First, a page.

The original formation was the "Allgemeine-SS" (General, or All-purpose), bringing together all members, salaried, part-time or honorary; divided into regiments and squads, with officers having ranks parallel to those of the regular army, under Himmler as Reichsfuehrer. But within the SS different functions emerged: the Waffen-SS came to be practically a separate army, with its soldiers noted for their fanaticism in combat, the WVHA section was responsible for administration of the concentration camps and the "Deaths-head" SS provided the camp guards (these tended to be of a rather lower class: ex-soldiers unable to become army officers because they lacked the educational qualifications, who were unsettled and often unemployed in civilian life, and rarely rose above the rank of Major in SS ranks)

As Himmler's power grew, he used his SS to take on more and more functions. He ordered that in each district the local SS commander must also be the chief of police. The SS increasingly ran a vast slave-empire in the concentration camps, where SS doctors conducted medical experiments on the inmates. The "Lebensborn" organisation attempted to breed the master race of the future. The campaign to exterminate the Jews was spearheaded by the SS, and concentration camps such as Auschwitz were a vast slave-manned economic empire in their own right.

The SD was organised by Heydrich within the SS. It was an intelligence-gathering body, without powers of arrest, whose function was to keep under investigation any likely opponents of the regime, "to provide the authorities with a comprehensive mosaic picture", so that action could be taken. (Files were also kept on the Nazi leaders themselves!) The work of the SD therefore overlapped with that of the Gestapo, and the two organisations were to some extent rivals; typical of the administrative chaos that prevailed in Nazi Germany. The bright young graduates whom Heydrich recruited for the SD tended to look down on the less-educated career policemen who made up the Gestapo. It was only in 1939 that the two were co-ordinated together in the RSHA. But Heydrich did not allow his appointees to be mere desk-warriors: when the war came, he sent them out to lead teams of killers!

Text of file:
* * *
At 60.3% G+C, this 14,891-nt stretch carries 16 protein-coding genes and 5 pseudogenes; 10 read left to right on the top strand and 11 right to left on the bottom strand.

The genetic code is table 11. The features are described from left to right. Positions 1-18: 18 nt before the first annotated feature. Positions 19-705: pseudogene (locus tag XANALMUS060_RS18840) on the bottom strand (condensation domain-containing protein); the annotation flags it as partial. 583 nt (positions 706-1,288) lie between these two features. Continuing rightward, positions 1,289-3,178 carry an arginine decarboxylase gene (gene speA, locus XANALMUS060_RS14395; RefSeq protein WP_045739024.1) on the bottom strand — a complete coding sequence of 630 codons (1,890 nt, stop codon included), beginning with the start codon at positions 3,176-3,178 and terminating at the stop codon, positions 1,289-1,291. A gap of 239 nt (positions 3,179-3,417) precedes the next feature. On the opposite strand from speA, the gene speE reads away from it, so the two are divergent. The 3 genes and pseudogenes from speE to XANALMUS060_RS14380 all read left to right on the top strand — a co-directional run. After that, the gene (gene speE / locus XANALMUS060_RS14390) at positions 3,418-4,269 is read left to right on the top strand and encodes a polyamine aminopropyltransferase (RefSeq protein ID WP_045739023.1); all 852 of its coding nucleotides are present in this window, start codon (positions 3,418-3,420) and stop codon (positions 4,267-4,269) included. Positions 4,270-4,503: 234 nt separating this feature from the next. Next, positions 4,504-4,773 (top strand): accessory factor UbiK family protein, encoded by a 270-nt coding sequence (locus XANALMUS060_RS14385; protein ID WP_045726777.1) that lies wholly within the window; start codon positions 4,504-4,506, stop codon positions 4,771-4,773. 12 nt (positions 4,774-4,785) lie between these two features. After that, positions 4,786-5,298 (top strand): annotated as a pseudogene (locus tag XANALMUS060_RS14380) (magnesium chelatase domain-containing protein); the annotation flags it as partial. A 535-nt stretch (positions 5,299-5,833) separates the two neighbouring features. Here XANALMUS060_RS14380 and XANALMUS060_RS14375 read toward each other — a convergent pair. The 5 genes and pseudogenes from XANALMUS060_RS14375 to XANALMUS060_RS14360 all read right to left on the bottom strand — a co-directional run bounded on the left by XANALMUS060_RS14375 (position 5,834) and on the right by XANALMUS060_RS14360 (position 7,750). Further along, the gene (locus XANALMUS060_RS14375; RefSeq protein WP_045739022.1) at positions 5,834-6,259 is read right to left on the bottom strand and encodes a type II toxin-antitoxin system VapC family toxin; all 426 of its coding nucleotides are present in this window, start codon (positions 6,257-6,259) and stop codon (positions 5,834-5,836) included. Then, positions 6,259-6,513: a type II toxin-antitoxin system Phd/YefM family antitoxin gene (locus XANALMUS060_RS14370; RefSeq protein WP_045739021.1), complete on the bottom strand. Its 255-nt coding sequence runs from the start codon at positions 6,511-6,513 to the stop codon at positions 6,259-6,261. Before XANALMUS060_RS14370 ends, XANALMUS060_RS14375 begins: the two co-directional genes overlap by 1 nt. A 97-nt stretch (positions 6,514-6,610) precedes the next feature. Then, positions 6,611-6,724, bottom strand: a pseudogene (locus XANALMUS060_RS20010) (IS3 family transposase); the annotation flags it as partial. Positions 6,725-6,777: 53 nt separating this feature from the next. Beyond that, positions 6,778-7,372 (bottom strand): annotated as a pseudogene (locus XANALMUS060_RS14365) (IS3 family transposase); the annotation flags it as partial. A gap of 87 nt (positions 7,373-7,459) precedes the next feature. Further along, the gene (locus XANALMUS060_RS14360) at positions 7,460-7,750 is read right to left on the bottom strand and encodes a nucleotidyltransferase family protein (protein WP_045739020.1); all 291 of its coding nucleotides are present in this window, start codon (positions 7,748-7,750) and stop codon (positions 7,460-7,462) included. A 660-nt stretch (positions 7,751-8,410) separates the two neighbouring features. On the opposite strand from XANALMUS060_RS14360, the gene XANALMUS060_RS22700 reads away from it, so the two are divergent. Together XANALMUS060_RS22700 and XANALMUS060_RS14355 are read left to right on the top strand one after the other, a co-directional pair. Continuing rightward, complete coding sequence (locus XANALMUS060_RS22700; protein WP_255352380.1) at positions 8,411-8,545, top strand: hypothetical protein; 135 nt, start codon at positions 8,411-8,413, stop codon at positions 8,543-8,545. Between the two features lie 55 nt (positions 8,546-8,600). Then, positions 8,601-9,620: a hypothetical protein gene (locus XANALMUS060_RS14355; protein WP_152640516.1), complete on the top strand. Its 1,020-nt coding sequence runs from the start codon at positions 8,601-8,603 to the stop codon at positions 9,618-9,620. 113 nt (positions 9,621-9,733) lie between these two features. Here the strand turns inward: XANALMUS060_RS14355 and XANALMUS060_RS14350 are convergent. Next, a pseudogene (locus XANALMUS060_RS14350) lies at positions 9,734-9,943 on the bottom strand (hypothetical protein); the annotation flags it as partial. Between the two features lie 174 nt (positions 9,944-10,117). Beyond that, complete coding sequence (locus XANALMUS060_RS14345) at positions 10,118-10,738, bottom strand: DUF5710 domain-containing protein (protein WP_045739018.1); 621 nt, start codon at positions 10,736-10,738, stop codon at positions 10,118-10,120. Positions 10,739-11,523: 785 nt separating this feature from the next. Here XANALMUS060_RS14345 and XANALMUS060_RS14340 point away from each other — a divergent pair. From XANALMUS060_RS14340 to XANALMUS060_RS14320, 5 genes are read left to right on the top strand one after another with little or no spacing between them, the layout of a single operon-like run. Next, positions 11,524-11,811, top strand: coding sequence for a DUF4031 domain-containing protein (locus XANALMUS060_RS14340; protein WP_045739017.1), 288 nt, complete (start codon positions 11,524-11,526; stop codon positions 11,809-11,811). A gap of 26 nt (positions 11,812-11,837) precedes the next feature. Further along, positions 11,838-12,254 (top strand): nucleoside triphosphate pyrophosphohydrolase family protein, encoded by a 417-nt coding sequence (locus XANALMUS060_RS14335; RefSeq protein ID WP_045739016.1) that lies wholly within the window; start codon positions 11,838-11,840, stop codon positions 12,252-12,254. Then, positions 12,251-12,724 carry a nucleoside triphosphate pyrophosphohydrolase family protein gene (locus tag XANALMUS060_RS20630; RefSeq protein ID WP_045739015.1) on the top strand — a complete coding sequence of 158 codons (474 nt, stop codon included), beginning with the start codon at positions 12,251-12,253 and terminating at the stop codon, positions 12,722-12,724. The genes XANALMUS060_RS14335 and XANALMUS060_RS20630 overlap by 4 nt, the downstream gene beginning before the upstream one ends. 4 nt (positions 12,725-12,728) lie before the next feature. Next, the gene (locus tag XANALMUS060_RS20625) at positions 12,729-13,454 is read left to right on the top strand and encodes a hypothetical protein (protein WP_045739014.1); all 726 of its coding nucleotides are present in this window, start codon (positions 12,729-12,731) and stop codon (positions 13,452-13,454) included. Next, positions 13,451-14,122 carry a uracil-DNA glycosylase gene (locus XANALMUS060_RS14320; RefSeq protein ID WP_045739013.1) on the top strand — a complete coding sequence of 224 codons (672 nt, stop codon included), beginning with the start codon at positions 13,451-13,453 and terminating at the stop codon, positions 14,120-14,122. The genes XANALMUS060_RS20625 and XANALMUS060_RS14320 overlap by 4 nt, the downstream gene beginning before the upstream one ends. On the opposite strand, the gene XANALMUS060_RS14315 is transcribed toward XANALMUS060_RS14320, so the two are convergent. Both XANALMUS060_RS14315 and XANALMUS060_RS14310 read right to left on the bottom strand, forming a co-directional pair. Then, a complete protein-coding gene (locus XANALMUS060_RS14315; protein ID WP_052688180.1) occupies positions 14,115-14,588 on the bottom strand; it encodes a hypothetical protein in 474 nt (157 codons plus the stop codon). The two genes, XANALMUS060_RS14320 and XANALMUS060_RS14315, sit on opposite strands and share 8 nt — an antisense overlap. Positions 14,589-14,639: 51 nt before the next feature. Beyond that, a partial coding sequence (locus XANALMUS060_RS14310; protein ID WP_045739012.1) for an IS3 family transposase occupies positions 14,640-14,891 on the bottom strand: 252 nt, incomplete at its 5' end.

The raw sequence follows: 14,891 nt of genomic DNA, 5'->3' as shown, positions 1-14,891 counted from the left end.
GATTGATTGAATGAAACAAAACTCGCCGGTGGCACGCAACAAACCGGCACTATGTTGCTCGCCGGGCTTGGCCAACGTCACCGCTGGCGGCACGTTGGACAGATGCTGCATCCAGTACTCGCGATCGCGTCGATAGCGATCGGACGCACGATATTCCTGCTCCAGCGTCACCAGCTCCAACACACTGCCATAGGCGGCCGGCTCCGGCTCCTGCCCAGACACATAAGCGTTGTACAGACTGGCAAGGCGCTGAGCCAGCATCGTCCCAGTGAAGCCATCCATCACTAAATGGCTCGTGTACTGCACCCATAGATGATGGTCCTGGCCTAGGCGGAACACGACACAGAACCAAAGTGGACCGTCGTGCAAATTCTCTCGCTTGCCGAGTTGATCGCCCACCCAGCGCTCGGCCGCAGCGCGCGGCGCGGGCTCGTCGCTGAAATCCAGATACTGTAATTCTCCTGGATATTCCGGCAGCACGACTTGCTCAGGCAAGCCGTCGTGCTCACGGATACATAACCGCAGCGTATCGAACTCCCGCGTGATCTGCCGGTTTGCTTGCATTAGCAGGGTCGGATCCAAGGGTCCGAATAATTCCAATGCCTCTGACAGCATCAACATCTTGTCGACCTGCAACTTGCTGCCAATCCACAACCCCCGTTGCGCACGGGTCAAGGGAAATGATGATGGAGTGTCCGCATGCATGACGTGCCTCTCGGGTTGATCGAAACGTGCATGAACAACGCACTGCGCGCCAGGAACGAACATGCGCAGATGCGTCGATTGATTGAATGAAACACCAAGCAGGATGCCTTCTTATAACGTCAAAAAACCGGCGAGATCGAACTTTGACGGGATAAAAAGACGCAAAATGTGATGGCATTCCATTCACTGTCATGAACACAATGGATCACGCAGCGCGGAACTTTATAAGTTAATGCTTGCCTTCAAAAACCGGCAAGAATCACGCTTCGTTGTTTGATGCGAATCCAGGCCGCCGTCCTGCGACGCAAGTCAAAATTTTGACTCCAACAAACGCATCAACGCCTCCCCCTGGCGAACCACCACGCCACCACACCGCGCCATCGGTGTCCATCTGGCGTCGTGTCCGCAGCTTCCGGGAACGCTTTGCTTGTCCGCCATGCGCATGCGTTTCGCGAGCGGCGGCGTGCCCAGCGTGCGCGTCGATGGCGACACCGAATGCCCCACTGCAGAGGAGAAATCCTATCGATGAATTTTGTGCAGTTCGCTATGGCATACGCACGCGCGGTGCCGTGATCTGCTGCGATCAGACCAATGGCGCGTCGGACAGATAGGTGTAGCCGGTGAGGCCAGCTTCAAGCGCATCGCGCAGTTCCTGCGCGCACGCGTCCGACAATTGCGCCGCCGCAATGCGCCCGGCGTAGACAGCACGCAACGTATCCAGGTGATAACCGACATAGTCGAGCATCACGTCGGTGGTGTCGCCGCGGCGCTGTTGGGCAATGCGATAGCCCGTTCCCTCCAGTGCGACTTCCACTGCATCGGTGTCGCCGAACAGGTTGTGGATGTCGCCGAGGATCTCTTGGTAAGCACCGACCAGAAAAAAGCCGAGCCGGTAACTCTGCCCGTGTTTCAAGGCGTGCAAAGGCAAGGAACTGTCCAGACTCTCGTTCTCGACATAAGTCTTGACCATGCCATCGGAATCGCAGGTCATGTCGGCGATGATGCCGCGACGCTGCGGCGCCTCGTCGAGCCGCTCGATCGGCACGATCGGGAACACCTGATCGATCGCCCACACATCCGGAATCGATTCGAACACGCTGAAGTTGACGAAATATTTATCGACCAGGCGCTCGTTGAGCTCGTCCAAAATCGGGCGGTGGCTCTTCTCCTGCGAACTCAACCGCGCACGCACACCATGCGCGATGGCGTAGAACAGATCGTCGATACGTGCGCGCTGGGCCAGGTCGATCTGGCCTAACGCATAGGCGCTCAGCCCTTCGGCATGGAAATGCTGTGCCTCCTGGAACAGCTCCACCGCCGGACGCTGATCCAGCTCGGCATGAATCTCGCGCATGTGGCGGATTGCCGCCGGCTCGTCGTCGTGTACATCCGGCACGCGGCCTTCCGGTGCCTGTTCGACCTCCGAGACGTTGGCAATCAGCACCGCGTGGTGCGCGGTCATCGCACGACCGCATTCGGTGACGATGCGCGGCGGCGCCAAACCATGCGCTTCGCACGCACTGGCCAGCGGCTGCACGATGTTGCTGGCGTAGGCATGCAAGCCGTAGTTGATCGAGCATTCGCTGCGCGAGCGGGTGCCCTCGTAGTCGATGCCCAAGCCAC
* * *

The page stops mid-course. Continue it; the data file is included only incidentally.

(Next time: The Gestapo and related topics)
There is, of course, an enormous literature on Nazi Germany, but for a biographical approach to the subject I would greatly recommend "The Face of the Third Reich" by Joachim Fest.

No comments:

Post a Comment